Manage Cotton for the Unexpected Bollworm

Don’t Let worms pressure your yield.

The fellow who advised folks to prepare for the unexpected might have been a cotton grower, and it’s highly likely he was talking about worms, particularly bollworm.

Cotton growers in many areas experienced higher than usual bollworm infestations in 2016. With Bt-traited cotton planted almost exclusively in most growing regions, growers tend to count on those traits to manage worm infestations. For the most part, they still can.

Two management practices are essential to worm management:

  • Choose a cotton variety that includes a two- or three-gene Bt trait. For instance, TwinLink® is a two-gene Bt trait and TwinLink Plus is a three-gene Bt trait. Additional proteins in the traits increase the level of control and extend the durability of the trait by improving resistance management.

  • Scout your cotton to ensure worm populations are staying below the economic threshold.

As Dr. David Kerns, Texas A&M Entomologist, points out, traits should not be counted on for 100 percent control. They certainly provide a high level of control, which is why insecticide uses in cotton production is down 42 percent since 1996, when the Bt trait came to market. To answer the question of whether to treat, growers or their consultants must scout cotton fields to ensure the level of control provided by the Bt trait stays within the economic threshold.

“Field monitoring is essential because bollworm or fall armyworm populations may develop, particularly on blooms, and also appear late in the season on stressed cotton where the Bt toxin production may be compromised,” Kerns says.

In addition to increased focus on blooms and bloom tags, the economic threshold that triggers a treatment has changed.

Scouting for bollworm in cotton focuses on blooms and developing bolls.

Scouting for bollworm in cotton focuses on blooms and developing bolls. Planting varieties with traits that have more than one Bt protein, such as TwinLink and TwinLink Plus, reduces the likelihood that in-season worm treatment will be required.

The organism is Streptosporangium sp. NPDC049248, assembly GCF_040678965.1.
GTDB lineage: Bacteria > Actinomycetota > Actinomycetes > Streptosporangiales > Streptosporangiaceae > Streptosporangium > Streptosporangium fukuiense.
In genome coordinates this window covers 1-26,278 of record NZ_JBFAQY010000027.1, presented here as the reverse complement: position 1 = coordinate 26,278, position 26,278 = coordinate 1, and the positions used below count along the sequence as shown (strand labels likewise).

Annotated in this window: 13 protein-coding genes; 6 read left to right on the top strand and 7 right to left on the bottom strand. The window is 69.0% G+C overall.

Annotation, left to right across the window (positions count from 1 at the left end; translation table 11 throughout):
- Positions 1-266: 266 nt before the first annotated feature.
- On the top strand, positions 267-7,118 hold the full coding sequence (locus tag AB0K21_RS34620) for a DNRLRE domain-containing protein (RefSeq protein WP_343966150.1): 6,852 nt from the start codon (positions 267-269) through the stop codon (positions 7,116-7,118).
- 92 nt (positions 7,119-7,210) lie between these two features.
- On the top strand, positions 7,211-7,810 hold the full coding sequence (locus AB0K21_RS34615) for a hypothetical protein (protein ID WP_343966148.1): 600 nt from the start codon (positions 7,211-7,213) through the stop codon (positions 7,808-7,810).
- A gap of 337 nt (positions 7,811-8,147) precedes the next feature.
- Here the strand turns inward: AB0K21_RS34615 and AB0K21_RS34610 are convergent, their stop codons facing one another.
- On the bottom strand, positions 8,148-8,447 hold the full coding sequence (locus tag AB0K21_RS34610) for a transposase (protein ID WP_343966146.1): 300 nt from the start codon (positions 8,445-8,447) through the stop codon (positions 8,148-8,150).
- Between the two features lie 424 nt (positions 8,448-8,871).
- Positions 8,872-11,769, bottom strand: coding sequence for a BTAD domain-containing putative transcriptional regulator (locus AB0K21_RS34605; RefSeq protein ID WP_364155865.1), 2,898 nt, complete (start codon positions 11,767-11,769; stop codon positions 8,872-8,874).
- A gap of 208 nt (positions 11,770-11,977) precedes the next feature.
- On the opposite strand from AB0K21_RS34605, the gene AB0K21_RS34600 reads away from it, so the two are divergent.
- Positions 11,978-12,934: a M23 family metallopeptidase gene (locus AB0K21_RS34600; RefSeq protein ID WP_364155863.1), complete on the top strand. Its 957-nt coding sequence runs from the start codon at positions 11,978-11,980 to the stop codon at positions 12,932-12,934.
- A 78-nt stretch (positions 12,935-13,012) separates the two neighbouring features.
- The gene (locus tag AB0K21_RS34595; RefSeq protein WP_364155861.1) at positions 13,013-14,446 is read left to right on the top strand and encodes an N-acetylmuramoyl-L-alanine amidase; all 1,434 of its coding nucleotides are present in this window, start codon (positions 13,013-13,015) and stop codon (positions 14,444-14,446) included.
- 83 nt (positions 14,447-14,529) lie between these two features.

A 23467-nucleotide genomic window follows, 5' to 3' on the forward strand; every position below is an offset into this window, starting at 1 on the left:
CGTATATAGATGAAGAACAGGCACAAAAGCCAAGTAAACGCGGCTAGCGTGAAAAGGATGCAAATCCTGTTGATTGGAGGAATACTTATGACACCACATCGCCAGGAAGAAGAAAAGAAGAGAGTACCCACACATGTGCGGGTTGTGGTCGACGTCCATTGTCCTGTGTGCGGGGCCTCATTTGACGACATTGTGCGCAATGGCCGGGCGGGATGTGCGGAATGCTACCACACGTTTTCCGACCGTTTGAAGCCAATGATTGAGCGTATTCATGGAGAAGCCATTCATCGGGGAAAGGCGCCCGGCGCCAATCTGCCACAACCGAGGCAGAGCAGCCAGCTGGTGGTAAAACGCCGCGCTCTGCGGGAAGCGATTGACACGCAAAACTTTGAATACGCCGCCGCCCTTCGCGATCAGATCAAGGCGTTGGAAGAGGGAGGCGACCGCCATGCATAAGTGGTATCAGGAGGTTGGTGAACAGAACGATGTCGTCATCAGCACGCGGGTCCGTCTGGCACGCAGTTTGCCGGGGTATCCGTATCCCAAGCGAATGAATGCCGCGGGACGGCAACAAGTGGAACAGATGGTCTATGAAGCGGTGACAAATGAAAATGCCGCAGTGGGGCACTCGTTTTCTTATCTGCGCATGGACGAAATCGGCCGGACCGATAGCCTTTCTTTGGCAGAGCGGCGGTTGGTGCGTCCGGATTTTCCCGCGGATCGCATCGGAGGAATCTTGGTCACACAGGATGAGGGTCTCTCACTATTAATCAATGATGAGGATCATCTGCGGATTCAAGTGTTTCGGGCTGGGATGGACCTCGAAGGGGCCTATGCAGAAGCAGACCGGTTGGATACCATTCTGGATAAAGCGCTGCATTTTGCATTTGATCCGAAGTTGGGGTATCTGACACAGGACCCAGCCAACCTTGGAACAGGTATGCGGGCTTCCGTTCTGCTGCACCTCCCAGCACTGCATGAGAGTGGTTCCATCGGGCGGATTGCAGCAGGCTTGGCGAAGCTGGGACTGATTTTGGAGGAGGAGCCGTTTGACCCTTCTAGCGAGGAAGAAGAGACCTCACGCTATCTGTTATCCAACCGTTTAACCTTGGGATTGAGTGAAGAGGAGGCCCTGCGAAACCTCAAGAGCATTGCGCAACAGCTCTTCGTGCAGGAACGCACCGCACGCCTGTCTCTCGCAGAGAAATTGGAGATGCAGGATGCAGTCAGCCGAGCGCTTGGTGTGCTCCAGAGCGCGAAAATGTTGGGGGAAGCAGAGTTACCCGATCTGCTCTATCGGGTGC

“Consultants have adjusted their thresholds with changes in technology,” says Gary Schwarzlose, Bayer Technical Service Representative. “They look at percent worms and percent damage and then look at a combination of the two before they pull the trigger.”

Texas Economic Threshold for Bollworm in Bt Cotton

  • Before bloom: 30 percent or more damaged squares with worms present
  • After boll formation: 6 percent or more damaged fruit with worms present

Also, in Bt cotton, the threshold is based on worms longer than one-quarter inch. Smaller worms are more likely to be controlled by the Bt toxin.

In general, Schwarzlose says, growers and consultants tend to scout once a week. At pinhead square or if neighboring growers are reporting issues, scouting frequency could increase to twice a week.

“The biggest thing is the line of communication is opened up way more than it used to be. If a consultant sees a problem starting, he’ll call his growers and, a lot of times, other consultants to let them know what’s going on,” Schwarzlose says. “Sharing information is helpful.”

Growers can call on their local Bayer Technical Service Representative, agronomist or sales representative to consult on worm control.

Relative Efficacy of Bt traits against Caterpillar Pests

Source: Texas A&M, 2017


Save

View all labels / MSDS

Get cotton questions answers
Whatever your cotton-growing challenges, your Bayer team has innovative answers. » more
Keep current on new solutions
Learn about the latest solutions to your cotton growing challenges. Stay connected. » more
GlyTol - Plan for your success
Whatever your growing conditions, learn how GlyTol® can help you plan for success. » more
Copyright © Bayer CropScience